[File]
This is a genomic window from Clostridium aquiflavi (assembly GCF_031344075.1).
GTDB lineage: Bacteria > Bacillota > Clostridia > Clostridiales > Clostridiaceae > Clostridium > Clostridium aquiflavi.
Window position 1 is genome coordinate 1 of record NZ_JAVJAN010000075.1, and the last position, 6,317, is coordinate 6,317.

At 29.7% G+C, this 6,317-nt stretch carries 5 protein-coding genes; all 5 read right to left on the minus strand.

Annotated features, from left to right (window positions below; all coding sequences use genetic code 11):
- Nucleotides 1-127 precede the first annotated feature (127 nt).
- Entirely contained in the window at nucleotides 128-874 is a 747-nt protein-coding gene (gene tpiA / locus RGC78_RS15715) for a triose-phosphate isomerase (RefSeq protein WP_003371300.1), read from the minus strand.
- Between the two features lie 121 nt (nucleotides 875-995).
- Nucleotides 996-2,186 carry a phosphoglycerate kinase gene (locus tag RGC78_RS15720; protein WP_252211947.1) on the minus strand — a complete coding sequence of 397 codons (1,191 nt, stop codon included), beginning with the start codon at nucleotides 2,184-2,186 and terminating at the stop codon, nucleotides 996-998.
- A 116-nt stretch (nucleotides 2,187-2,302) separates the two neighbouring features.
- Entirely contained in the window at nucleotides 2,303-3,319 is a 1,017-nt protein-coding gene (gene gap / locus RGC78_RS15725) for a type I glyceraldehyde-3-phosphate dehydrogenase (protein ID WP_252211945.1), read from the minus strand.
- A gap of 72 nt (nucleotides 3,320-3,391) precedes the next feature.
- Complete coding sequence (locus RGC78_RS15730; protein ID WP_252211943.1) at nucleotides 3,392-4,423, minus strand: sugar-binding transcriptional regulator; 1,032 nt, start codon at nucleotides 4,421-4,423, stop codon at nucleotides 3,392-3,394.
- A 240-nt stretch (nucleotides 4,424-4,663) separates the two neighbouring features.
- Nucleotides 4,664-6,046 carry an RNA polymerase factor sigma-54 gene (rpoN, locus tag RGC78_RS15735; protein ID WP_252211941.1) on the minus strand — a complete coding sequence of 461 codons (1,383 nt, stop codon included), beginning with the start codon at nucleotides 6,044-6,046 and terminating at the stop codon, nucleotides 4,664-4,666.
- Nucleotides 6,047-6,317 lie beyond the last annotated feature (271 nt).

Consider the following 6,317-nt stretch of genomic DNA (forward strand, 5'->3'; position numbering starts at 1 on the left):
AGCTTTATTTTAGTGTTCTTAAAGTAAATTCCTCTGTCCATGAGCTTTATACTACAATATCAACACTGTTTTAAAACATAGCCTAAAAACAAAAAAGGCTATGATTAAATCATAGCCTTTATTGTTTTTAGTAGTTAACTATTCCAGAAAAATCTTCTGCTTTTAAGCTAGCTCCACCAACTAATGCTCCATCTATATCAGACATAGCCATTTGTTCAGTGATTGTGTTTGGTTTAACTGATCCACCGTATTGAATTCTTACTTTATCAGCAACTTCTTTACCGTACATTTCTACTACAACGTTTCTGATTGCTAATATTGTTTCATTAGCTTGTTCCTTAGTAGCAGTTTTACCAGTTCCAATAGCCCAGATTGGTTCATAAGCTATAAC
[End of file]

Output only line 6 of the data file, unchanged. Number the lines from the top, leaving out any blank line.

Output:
- Nucleotides 1-127 precede the first annotated feature (127 nt).